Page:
Check your credit score. Many private student lenders have minimum credit scores you must meet to qualify for refinancing your student loans. Request copies of your full credit reports and see where you stand.
Shop around. Most lenders will allow you to get a rate quote using only a “soft credit pull”, which won’t affect your score. You can get quotes from multiple lenders to see what rates you’re offered. Also, compare any fees or other refinance costs lenders charge—the best medical student loan refinance lenders won’t charge fees.
Fill out an application. Once you’ve settled on a refinance lender, follow its instructions on how to fill out a full application. You may need to provide documentation of your income, assets, or other financials.
Pay off your existing loans. Your refinance lender will give you instructions on how to satisfy your current loans, leaving you with just the one refinanced loan. Your lender may take care of this step for you.
Start paying your new loan. Your loan servicer will give you instructions on when to begin paying your new loan. Keep paying your old loans until you’re notified that they’ve been satisfied.
How Much Can I Save by Refinancing?
Medical students tend to have much more debt than people with only undergraduate loans. The average medical student graduates with about $246,000 in debt, and nearly one in five carries $300,000 or more. That’s compared to about $31,000 for people completing a bachelor’s degree.
Refinancing student loans can save any borrower thousands of dollars in the long run—and it’s even more important for medical school graduates. Even a small difference in interest rate can add up to a large difference in monthly payment and total interest paid over the life of the loan. For example, refinancing $200,000 in medical school debt from 5% to 4% over 20 years would knock more than $100 off your monthly payment and save nearly $26,000 over the years you repay the loan.
You can use a refinance loan calculator to see how much you could save.
Refinancing Medical School Loans During vs. After Residency
During your medical residency, you’ll be making a lot less money than you will once you begin your career in earnest. That means you might not have as much money for student loan repayment. But some student lenders have special programs designed to aid up-and-coming doctors during their residency years. Refinancing during your residency can make you eligible for these programs.
Refinancing after residency, when you’re officially a physician, gives you the advantage of a larger income and, potentially, a better credit score to help you qualify for lower interest rates.
You may choose to refinance with a lender with resident-friendly policies while you’re in that stage of your career, then go through the process again with a different lender later on once you’ve built up a better credit history.
Medical Student Loan Refinancing FAQs
Can you refinance your federal and private loans together into one loan?
You can’t refinance federal student loans into a new student loan, but you can refinance both federal and private loans with a single private student loan. But be careful before refinancing a federal loan. Doing so will end your eligibility for special federal programs, like income-based repayment and the possibility of loan forgiveness.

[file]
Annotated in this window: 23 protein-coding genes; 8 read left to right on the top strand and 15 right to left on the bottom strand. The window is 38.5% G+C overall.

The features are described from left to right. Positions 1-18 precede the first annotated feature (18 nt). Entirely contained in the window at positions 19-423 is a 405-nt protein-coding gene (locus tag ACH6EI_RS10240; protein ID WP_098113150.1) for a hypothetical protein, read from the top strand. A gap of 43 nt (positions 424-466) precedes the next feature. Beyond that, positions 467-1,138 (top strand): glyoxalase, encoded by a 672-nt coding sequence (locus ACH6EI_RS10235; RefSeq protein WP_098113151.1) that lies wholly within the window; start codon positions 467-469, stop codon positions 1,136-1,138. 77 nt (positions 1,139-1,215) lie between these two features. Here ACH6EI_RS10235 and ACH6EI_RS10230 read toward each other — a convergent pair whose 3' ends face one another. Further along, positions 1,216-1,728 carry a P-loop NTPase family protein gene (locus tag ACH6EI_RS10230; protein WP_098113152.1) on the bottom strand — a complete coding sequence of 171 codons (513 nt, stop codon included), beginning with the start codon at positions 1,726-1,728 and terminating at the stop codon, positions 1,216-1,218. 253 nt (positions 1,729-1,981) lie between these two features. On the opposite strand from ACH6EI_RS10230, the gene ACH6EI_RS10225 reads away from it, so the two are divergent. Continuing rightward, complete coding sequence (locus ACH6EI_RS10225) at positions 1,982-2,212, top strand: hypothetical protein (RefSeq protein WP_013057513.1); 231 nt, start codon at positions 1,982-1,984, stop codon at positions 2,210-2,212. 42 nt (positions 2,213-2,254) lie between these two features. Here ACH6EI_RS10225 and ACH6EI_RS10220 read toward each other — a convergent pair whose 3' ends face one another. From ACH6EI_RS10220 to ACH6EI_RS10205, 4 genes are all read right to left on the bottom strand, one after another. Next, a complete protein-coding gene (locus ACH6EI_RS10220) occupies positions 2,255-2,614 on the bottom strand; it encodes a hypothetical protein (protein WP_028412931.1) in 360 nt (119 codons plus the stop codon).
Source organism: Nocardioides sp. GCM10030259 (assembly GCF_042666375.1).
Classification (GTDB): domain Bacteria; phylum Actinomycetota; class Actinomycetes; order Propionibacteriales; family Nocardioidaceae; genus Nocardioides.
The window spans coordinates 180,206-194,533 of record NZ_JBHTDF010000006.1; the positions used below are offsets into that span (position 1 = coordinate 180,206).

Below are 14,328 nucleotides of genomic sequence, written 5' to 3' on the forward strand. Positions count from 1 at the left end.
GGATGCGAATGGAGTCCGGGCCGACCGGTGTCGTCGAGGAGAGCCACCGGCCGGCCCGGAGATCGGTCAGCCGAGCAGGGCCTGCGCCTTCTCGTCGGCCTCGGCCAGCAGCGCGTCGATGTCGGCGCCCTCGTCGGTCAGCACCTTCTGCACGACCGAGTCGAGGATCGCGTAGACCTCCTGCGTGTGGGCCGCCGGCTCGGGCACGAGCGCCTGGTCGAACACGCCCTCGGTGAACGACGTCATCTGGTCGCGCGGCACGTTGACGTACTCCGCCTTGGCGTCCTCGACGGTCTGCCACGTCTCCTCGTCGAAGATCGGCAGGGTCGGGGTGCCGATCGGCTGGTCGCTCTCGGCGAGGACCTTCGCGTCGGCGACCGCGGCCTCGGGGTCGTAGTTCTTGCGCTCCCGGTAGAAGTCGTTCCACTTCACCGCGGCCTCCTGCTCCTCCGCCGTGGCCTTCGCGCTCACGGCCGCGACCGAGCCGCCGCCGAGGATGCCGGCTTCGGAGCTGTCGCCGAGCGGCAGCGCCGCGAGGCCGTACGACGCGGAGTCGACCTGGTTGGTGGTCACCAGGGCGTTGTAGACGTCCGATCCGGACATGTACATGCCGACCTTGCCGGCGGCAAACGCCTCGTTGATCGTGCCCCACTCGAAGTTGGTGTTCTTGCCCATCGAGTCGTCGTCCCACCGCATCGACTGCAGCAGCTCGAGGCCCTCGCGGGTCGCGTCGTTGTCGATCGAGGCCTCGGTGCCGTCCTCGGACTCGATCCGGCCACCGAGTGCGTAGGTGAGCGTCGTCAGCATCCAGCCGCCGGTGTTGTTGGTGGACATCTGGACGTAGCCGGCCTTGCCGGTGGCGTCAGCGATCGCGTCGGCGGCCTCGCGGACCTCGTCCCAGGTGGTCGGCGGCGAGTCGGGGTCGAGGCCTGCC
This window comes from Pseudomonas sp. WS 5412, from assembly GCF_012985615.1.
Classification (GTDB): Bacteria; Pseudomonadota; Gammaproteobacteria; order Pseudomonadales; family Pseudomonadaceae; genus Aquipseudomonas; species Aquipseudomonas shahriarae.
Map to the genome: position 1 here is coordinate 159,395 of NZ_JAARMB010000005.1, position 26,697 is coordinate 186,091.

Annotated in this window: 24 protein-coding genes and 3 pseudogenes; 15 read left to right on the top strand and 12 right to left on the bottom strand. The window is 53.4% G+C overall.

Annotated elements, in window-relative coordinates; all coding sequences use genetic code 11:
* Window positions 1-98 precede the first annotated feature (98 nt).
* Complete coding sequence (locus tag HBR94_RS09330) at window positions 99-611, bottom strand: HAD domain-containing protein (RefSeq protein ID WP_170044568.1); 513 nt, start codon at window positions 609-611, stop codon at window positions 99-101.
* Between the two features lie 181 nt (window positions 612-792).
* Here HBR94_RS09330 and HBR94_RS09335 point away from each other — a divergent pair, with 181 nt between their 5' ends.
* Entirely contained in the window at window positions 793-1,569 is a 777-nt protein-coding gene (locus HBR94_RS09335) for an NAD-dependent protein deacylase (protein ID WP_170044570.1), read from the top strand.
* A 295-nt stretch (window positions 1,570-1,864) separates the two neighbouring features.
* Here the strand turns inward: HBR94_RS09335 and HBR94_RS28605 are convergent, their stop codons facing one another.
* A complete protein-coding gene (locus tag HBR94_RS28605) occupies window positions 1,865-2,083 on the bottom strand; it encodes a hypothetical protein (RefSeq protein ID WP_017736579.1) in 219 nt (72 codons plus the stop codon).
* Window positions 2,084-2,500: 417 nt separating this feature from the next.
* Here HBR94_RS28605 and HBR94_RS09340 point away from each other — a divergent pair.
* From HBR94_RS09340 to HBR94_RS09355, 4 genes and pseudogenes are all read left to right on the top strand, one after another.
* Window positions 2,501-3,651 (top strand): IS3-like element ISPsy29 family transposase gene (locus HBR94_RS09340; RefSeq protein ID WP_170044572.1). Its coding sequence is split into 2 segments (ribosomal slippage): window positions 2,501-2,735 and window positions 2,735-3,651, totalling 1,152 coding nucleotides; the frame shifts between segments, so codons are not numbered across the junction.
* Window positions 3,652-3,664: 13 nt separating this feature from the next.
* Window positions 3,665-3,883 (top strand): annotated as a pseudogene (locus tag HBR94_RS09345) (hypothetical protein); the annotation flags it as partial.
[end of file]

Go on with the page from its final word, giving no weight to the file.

Can you consolidate medical school loans?
You can consolidate multiple federal student loans into a single Direct Consolidation Loan, which simplifies your payments but doesn’t necessarily net you a better interest rate. And you can use a new private student loan to refinance and consolidate other private student loans and your federal loans.
Can you refinance medical school loans multiple times?
Yes, you can refinance medical school loans multiple times. It may be worth looking into refinancing any time you qualify for a lower rate and thus a lower payment.
Will refinancing hurt your credit score?
Refinancing your medical student loans is likely to have a mixed effect on your credit score. Your score may drop temporarily because you’ve replaced older accounts with a new loan, reducing the average age of your accounts. And the hard credit pull that occurs when you apply for a new loan may also affect your score in the short term. But refinancing at a lower rate could help your debt-to-income ratio and boost your score. The most important determinant of your credit score is your payment history, so making your payments on time, every time, should help your score in the long run.
Is it difficult to refinance medical student loans?
Generally, refinancing medical student loans isn’t difficult. Many student lenders have deep expertise in this area and will have experts on hand to help you through it. You’ll likely be able to fill out a short form online to start the process.
Check your medical student loan refinance rates with Credible. Credible generates personalized prequalified rates in two minutes and makes it easy to compare rates.
Disclosure: Prequalified rates are based on the information you provide and a soft credit inquiry. Receiving prequalified rates does not guarantee that the Lender will extend you an offer of credit. You are not yet approved for a loan or a specific rate. All credit decisions, including loan approval, if any, are determined by Lenders, in their sole discretion. Rates and terms are subject to change without notice. Rates from Lenders may differ from prequalified rates due to factors which may include, but are not limited to: (i) changes in your personal credit circumstances; (ii) additional information in your hard credit pull and/or additional information you provide (or are unable to provide) to the Lender during the underwriting process; and/or (iii) changes in APRs (e.g., an increase in the rate index between the time of prequalification and the time of application or loan closing. (Or, if the loan option is a variable rate loan, then the interest rate index used to set the APR is subject to increases or decreases at any time). Lenders reserve the right to change or withdraw the prequalified rates at any time.